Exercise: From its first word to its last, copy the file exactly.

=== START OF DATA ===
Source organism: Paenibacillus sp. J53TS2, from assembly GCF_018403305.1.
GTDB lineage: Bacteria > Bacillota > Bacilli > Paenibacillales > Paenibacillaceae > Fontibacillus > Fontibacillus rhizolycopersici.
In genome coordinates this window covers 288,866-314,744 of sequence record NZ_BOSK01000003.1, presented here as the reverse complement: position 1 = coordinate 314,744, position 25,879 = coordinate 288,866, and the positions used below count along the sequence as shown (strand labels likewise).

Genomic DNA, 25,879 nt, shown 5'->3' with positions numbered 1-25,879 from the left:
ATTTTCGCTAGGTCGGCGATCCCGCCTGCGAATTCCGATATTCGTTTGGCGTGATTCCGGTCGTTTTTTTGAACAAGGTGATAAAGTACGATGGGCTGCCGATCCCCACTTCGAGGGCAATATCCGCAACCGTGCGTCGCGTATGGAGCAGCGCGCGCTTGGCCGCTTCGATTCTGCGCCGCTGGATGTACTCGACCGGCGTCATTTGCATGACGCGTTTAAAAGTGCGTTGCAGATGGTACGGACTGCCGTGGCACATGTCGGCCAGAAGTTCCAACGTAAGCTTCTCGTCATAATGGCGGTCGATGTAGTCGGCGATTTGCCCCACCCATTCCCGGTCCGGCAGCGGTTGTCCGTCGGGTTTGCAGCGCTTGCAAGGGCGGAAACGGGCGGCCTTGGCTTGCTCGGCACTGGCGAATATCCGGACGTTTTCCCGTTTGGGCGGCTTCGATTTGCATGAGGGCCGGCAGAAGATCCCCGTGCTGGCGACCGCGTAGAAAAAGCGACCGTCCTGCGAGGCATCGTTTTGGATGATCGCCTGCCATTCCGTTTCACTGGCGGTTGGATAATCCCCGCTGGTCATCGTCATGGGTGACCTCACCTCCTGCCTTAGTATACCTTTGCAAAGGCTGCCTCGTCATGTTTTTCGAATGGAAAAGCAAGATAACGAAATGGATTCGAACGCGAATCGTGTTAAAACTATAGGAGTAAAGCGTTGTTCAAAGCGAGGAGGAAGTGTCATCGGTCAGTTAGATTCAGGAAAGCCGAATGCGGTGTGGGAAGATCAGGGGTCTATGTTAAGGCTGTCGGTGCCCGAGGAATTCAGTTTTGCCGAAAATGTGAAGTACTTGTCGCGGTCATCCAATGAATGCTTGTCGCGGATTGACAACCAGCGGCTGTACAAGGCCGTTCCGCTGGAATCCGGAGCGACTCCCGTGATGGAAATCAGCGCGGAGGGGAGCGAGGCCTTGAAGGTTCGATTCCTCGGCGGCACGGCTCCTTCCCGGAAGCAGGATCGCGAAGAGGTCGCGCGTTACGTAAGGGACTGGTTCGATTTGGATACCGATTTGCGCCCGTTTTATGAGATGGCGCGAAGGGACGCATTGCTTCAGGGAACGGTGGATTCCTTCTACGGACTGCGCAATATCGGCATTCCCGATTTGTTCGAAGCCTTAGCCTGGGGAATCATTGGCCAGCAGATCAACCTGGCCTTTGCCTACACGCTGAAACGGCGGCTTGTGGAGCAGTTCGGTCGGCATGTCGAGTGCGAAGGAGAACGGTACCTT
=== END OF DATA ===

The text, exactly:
Source organism: Paenibacillus sp. J53TS2, from assembly GCF_018403305.1.
GTDB lineage: Bacteria > Bacillota > Bacilli > Paenibacillales > Paenibacillaceae > Fontibacillus > Fontibacillus rhizolycopersici.
In genome coordinates this window covers 288,866-314,744 of sequence record NZ_BOSK01000003.1, presented here as the reverse complement: position 1 = coordinate 314,744, position 25,879 = coordinate 288,866, and the positions used below count along the sequence as shown (strand labels likewise).

Genomic DNA, 25,879 nt, shown 5'->3' with positions numbered 1-25,879 from the left:
ATTTTCGCTAGGTCGGCGATCCCGCCTGCGAATTCCGATATTCGTTTGGCGTGATTCCGGTCGTTTTTTTGAACAAGGTGATAAAGTACGATGGGCTGCCGATCCCCACTTCGAGGGCAATATCCGCAACCGTGCGTCGCGTATGGAGCAGCGCGCGCTTGGCCGCTTCGATTCTGCGCCGCTGGATGTACTCGACCGGCGTCATTTGCATGACGCGTTTAAAAGTGCGTTGCAGATGGTACGGACTGCCGTGGCACATGTCGGCCAGAAGTTCCAACGTAAGCTTCTCGTCATAATGGCGGTCGATGTAGTCGGCGATTTGCCCCACCCATTCCCGGTCCGGCAGCGGTTGTCCGTCGGGTTTGCAGCGCTTGCAAGGGCGGAAACGGGCGGCCTTGGCTTGCTCGGCACTGGCGAATATCCGGACGTTTTCCCGTTTGGGCGGCTTCGATTTGCATGAGGGCCGGCAGAAGATCCCCGTGCTGGCGACCGCGTAGAAAAAGCGACCGTCCTGCGAGGCATCGTTTTGGATGATCGCCTGCCATTCCGTTTCACTGGCGGTTGGATAATCCCCGCTGGTCATCGTCATGGGTGACCTCACCTCCTGCCTTAGTATACCTTTGCAAAGGCTGCCTCGTCATGTTTTTCGAATGGAAAAGCAAGATAACGAAATGGATTCGAACGCGAATCGTGTTAAAACTATAGGAGTAAAGCGTTGTTCAAAGCGAGGAGGAAGTGTCATCGGTCAGTTAGATTCAGGAAAGCCGAATGCGGTGTGGGAAGATCAGGGGTCTATGTTAAGGCTGTCGGTGCCCGAGGAATTCAGTTTTGCCGAAAATGTGAAGTACTTGTCGCGGTCATCCAATGAATGCTTGTCGCGGATTGACAACCAGCGGCTGTACAAGGCCGTTCCGCTGGAATCCGGAGCGACTCCCGTGATGGAAATCAGCGCGGAGGGGAGCGAGGCCTTGAAGGTTCGATTCCTCGGCGGCACGGCTCCTTCCCGGAAGCAGGATCGCGAAGAGGTCGCGCGTTACGTAAGGGACTGGTTCGATTTGGATACCGATTTGCGCCCGTTTTATGAGATGGCGCGAAGGGACGCATTGCTTCAGGGAACGGTGGATTCCTTCTACGGACTGCGCAATATCGGCATTCCCGATTTGTTCGAAGCCTTAGCCTGGGGAATCATTGGCCAGCAGATCAACCTGGCCTTTGCCTACACGCTGAAACGGCGGCTTGTGGAGCAGTTCGGTCGGCATGTCGAGTGCGAAGGAGAACGGTACCTT